What does this realization on consciousness, that it is purely and completely the way we perceive the functioning of our brain and is the manifestation of its workings, mean about the human experience? For one, it means that conscious ‘experience’ is not unique. Like us, all other animals operate based on sensation; kick a dog, and it will react, for it feels pain. As it has a functioning brain, it necessarily perceives a consciousness manifested from that brain. Its capacity for thought is limited compared to ours, but that by no means makes the canine ‘experience’ of any less merit than ours, or any less real. For me, recognizing that consciousness and experience are tied intimately to the physical world, and not to a separate entity such as the ‘soul’ allows an understanding of the rest of the animal world. Other animals are not instinctual machines any less than we are; instead, they operate in their conscious reality based on the limitations of their brain. Our experience and understanding of reality is limited to the capabilities of our brain to understand it, meaning that our consciousness is different than the consciousness experienced by other animals. Thus, the human ‘experience’ is also profoundly unique. No other creature may experience it, and indeed even different humans have different experiences of consciousness. Recognizing the unique quality of the human consciousness and the human ‘experience’ allows me to answer the question of what it means to be ‘human’: it is how we perceive reality.

Let me expand on this, and in doing so touch upon what I discussed earlier. Reality, isn’t. Instead, what we perceive as ‘reality’ is our understanding of an absolute ‘truth’ based on the limitations inherent in the human brain. For example, we are limited to the visual spectrum of light, yet there exists a much wider spectra. If we had not the technological capabilities to study these other spectra, their existence would be totally unknown to us. Similar to this is how we can only perceive a small range of sound, while a much wider range of sound exists. These examples easily show the limitations of human consciousness towards understanding reality, but let’s take it farther, and delve into the realm of the unknown. What possible ‘truths’ will we never know of because our brain is simply incapable of perceiving it? We are arrogant to assume that we know the universe, or ever will. Instead, we simply know of what we can perceive. An absolute understanding of the universe is thus impossible, for we undoubtedly blind to great ‘truths’ which simply lie outside the realm of human comprehension.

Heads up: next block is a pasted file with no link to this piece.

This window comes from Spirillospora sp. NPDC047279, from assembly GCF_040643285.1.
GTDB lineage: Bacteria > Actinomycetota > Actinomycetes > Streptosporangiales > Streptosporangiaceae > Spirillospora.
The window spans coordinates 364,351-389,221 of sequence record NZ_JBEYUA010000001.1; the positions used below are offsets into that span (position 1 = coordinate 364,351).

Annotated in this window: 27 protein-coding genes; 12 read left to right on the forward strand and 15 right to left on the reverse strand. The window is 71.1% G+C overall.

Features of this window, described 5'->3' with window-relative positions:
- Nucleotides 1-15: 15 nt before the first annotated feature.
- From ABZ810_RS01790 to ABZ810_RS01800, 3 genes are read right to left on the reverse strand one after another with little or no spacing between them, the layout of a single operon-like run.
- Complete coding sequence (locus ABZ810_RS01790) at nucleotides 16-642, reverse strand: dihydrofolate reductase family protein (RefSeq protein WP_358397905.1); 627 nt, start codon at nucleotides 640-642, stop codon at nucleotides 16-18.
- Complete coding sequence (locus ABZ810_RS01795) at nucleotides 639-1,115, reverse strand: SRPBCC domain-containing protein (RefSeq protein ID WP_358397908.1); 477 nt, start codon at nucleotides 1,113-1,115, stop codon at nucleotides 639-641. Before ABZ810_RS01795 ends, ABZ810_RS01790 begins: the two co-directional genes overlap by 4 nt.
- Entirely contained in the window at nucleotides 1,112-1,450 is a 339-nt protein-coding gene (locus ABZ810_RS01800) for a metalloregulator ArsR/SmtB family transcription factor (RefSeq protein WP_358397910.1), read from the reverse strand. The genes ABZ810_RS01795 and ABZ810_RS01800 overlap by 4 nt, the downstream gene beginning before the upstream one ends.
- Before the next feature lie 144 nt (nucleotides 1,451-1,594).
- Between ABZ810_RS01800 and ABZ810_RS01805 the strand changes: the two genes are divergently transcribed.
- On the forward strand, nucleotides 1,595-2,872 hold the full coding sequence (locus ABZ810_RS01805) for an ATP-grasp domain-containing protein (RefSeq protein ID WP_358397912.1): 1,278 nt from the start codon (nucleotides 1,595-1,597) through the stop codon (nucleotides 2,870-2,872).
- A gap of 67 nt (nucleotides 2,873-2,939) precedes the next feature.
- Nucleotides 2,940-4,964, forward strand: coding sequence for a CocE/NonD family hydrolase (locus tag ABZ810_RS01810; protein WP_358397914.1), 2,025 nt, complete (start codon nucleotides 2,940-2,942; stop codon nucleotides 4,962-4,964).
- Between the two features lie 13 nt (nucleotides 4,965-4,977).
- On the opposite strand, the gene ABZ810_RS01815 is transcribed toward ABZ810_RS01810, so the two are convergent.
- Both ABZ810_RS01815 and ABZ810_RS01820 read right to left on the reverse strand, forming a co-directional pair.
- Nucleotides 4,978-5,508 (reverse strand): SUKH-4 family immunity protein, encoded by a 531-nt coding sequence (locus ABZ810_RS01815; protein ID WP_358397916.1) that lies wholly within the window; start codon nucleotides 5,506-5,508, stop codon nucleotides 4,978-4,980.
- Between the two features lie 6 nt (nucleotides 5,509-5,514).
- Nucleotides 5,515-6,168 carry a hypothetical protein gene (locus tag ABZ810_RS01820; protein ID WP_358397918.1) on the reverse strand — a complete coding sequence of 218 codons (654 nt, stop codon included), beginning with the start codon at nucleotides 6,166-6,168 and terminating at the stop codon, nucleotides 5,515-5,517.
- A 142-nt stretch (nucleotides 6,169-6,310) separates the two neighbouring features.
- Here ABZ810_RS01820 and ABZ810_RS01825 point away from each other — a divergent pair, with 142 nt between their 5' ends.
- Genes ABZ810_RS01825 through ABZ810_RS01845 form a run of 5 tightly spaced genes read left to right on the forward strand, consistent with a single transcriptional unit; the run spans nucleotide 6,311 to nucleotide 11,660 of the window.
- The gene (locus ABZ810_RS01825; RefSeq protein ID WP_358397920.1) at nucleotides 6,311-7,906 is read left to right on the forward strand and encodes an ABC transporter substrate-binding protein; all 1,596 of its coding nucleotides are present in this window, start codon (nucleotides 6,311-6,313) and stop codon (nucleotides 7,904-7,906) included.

The human ‘experience’ and ‘consciousness’ is something which interests me profoundly, and which I continue to develop a philosophical understanding of. Yet, for me, it is apparent that the closest we can come to understanding it and recognizing it is through the lenses of science, and through the mentality of scientific function. My understanding, at least for now, is that consciousness is the sum of the physical parts and processes of the mind. It is the manifestation of the brain, all the way down to the simplest firing of neurons. Because, after all, the most complex computer program is, at its simplest, a series of 1s and 0s. I challenge anyone who disagrees with my perception of the human consciousness to detail how the human mind functions in a manner different from an immensely complex computer program. I do not believe anyone can, and if they can I will accordingly need to change my views. Yet, as of now, I myself have failed to do so, and thus I believe I have stumbled upon the truest ‘reality’ of the human consciousness and the human experience.